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Re: CSS2.1 :lang

From: Alexander Savenkov <w3@hotbox.ru>
Date: Fri, 17 Oct 2003 17:57:20 +0400
Message-ID: <1083171493.20031017175720@hotbox.ru>
To: www-style@w3.org, "Jukka K. Korpela" <jkorpela@cs.tut.fi>


2003-10-17T12:48:41Z Jukka K. Korpela <jkorpela@cs.tut.fi> wrote:


>> Its not; its also of use for searching, spell
>> checking, speech synthesis, and so forth.

> I know the arguments. Yet, actual use of lang and xml:lang attributes is
> very limited, and partly _wrong_. Try using lang="ru" for transliterated
> Russian text and view the page on IE and you probably see what I mean.

I can't see what you mean. Tell me what happens.

> (It is a fundamental flaw in language markup that there is no way to
> indicate the writing system. But language does not change when the letters
> are transliterated, does it?)

It does. Russians don't normally transliterate letters and it's hard
to read transliteration though a standard exists. Russian is currently
written in Cyrillic script only, changing it to Arabic or Lating would
change the language.


>> JKK> Besides, the actual meaning of language markup is still obscure.
>> JKK> The whole thing is vaguely defined, little used, and little
>> JKK> supported,
>> I invite you to back up those claims.

> OK, see http://www.cs.tut.fi/~jkorpela/kielimerkkaus/
> It's in Finnish, so it might not be optimally accessible to you.
> Just to summarize a few points:
> - the writing system problem I mentioned above
> - the conflicts between the various meanings and purposes of language
>   markup; example: if a document (in a language other than English)
>   discusses CSS and mentions, say, the property name vertical-align,
>   should it be marked up as being in English (thereby making suitable
>   pronunciation possible, but confusing spelling and grammar checkers,
>   since it does not really obey normal English rules)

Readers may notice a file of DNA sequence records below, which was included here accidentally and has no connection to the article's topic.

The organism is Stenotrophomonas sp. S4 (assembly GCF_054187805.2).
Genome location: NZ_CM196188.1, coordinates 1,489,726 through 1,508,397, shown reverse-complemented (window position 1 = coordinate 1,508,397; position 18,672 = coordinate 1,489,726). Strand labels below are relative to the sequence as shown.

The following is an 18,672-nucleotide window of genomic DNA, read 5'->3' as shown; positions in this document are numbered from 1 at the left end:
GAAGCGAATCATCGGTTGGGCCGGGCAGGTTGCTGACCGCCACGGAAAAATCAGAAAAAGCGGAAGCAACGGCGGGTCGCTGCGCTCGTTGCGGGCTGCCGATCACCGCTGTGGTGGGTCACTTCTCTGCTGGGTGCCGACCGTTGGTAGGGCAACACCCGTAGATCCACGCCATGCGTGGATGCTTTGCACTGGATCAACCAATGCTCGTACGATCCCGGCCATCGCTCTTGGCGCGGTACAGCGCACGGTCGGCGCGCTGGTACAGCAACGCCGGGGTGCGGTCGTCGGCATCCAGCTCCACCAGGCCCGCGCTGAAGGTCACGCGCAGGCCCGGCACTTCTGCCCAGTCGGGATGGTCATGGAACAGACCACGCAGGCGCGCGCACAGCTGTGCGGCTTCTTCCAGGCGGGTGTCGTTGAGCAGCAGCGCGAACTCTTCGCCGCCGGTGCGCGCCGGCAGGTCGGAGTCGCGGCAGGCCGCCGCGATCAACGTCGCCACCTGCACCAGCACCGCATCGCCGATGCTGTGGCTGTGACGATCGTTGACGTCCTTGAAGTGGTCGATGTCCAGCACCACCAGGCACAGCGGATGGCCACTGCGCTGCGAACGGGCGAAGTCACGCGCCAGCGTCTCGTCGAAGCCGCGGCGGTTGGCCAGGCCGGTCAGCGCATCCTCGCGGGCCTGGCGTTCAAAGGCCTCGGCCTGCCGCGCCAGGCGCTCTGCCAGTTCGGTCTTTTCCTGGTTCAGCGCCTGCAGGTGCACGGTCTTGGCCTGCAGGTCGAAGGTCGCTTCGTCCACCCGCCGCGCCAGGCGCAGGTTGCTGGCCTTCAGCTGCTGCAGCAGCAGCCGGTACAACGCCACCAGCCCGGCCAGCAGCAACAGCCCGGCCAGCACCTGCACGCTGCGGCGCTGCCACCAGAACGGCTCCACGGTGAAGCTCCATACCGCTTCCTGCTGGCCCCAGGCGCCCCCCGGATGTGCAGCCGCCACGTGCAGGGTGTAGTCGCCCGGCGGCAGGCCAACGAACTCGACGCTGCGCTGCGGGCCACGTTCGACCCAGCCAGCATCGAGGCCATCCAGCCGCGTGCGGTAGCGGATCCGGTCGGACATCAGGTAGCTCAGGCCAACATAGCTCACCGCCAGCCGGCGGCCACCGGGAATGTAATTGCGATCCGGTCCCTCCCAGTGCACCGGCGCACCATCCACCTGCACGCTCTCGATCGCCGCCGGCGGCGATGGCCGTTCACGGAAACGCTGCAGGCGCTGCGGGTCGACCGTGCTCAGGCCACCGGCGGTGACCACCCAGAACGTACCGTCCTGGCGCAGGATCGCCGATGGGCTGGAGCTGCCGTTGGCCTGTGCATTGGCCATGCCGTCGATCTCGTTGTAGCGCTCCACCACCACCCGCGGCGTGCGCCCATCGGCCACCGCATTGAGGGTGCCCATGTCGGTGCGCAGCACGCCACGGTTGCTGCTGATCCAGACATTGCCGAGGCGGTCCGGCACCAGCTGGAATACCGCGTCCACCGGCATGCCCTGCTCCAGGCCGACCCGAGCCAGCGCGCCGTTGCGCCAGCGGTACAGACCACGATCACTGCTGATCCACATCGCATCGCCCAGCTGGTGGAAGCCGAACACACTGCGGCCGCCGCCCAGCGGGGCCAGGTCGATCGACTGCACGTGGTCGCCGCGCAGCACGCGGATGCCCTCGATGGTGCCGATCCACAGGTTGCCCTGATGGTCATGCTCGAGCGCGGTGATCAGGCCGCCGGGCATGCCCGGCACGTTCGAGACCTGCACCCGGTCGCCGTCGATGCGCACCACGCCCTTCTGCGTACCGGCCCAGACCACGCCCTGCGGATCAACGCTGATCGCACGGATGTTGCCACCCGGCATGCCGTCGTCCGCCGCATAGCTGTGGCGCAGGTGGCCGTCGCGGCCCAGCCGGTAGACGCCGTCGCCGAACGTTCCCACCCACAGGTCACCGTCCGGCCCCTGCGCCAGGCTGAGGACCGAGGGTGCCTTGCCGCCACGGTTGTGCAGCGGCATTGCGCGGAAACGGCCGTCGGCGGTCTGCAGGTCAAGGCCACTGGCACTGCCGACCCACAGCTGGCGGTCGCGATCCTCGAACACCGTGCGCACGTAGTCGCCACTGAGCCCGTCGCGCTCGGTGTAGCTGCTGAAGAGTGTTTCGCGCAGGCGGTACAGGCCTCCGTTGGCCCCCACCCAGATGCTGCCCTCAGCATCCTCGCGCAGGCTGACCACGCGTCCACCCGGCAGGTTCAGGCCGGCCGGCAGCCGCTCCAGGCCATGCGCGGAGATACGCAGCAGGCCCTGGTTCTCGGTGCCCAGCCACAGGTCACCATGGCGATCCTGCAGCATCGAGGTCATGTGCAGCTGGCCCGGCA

That's what the xml:lang="" is for. Markup your CSS examples with

<code xml:lang="">tr { vertical-align: top; }</code>

(because CSS is not a human language)

and a smart spell-checker will skip the block.

> - how do you deal with words and expressions that are commonly
>   used in other languages - is "fiancÚ", when used in English text,
>   a French word? what about "status quo"
>   (such problems don't exist when language codes are used e.g. as
>   for bibliographic purposes; but as you get down to individual
>   words and even morphemes, marking up _all_ language changes as
>   WCAG 1.0 requires, it's a huge conceptual problem, in addition
>   to being quite some work in practice)

A matter of taste and perhaps linguistic knowledgde. If you consider
fiancÚ or na´ve an English word (I do, as they're in dictionaries)
then mark them up as English.

> - what do you do with words that contain parts from different
>   languages?

Mark them up accordingly. If I had to write the word "web-page" in
Russian I would type (transliterated):

<span xml:lang="en">web</span>-stranitsa.

> - how do declare the language of data in attribute (e.g.
>   title="..." attributes), as required by WCAG 1.0?

This is currently solved by extracting all the
content-that-might-be-visible from the attributes.
See http://www.w3.org/TR/xhtml2 for details.
Normally, I would expect the attributes to have the same language
with the element. It's written somewhere in the specs btw.

> - by W3C example, names are not marked up as being in their
>   respective languages; what might justify this, in the light
>   of reasons presented for language markup in general.

That is a problem. The W3C fellows who are responsible for markup
could easily figure out the origin of the people's names that are in
the spec but they don't do that for some reason. Masayasu Ishikawa or
Martin Duerst and even Marja-Riita Koivunen cannot be pronounced
appropriately (and therefore transliterated, e.g., into Russian)
without the markup.

  Alexander "Croll" Savenkov                  http://www.thecroll.com/
  w3@hotbox.ru                                     http://croll.da.ru/
Received on Friday, 17 October 2003 10:05:15 UTC

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